Louisville community travels around the world in four days


Payton Carns

Worldfest, Louisville’s annual four-day festival to celebrate cultures from all over the world, took place last weekend at the Belvedere.

Lily Moats is a sophomore at Eastern High School that attended Worldfest this year. While exploring the culture and eating a diverse range of food, she attempted to capture the essence of WorldFest in this video:

The festival

WorldFest was created in order to explore and celebrate the cultures of people throughout Louisville and allow others to become more educated on ethnic backgrounds they may not be familiar with.

Booths with food, drinks and merchandise, multiple stages where musicians and dancers could perform and local businesses lined the Belvedere in an effort to educate the community.

Representing culture

Many of the people you might see working at Worldfest are volunteers that offer to display their cause. Manual students included, the volunteers have passion and dedication to showing off their culture.

Maddie Goldstein (12, YPAS) and Cindy Wan (12, YPAS) represent the International Cooperation of Youth at day two of Worldfest. Photo courtesy of Maddie Goldstein.

Maddie Goldstein (12, YPAS) and Cindy Wan (12, MST) worked at the International Cooperation of Youth on Saturday, exemplifying Chinese culture.

“Saturdays are for the world,” Goldstein said. One of the things they did while working the booth was make paper cranes.

Goldstein now refers to her and Wan as “masters” of the art.

Notable people from the community, including Mayor Greg Fischer, showed up to see the festival.

Worldfest sets a goal to be as inclusive as possible and is a major event for the Louisville community during the summer. Such diverse cultures are celebrated, which attracts multitudes of people and news stations.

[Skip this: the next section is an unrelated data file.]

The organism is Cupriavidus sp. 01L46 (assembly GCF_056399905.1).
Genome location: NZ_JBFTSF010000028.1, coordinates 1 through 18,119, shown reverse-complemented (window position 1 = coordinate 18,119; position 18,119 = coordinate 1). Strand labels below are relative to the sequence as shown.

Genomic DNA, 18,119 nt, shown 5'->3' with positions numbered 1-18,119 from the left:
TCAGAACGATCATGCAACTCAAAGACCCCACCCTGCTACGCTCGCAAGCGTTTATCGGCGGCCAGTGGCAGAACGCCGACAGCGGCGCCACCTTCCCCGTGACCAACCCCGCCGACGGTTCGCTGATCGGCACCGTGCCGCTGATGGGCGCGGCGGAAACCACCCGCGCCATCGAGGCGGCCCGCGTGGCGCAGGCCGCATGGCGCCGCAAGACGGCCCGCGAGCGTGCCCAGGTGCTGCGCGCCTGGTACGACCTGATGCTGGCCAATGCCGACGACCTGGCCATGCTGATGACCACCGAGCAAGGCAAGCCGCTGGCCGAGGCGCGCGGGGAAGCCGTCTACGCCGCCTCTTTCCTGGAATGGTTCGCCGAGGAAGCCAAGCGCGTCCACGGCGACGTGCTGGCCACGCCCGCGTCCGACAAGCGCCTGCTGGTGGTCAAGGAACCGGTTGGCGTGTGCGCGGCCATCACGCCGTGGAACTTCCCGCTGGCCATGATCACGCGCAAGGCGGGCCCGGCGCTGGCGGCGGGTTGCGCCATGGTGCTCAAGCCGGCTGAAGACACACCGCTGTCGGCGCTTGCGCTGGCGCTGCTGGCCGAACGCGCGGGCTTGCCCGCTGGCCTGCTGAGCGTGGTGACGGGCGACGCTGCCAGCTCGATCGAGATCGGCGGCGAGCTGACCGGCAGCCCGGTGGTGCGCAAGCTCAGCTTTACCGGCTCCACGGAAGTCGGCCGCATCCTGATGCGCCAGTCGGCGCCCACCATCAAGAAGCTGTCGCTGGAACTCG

The experience

Temperatures reached up to 91 degrees, but many Manual students still came out to experience the festival.

“I really liked learning about the different cultures of countries outside of Louisville since we don’t get to encounter them every day,” Noah Grebe (10, J&C) said.

Many students took interest in the foods that represented the different cultures at the festival.

“I love to try new foods from different cultures and sampling Italian cuisine really got me interested into the ways of Italian cooking and how they present their food,” Vinh Pham (12, MST) said.

”It was really hot and sweaty, but the lemonade was really good,” Madeline Beckley (10, J&C) said.

One popular festivity is the classical Indian henna temporary tattoos. This is a big attraction of teenagers at Worldfest and is a good way to get culture represented.

“WorldFest 2012 (Louisville, KY)” by LuAnn Snawder on Flickr is licensed under CC BY-ND 2.0. No changes have been made to the original image. Use of this photo does not indicate photographer endorsement of this article. For the full license, click here.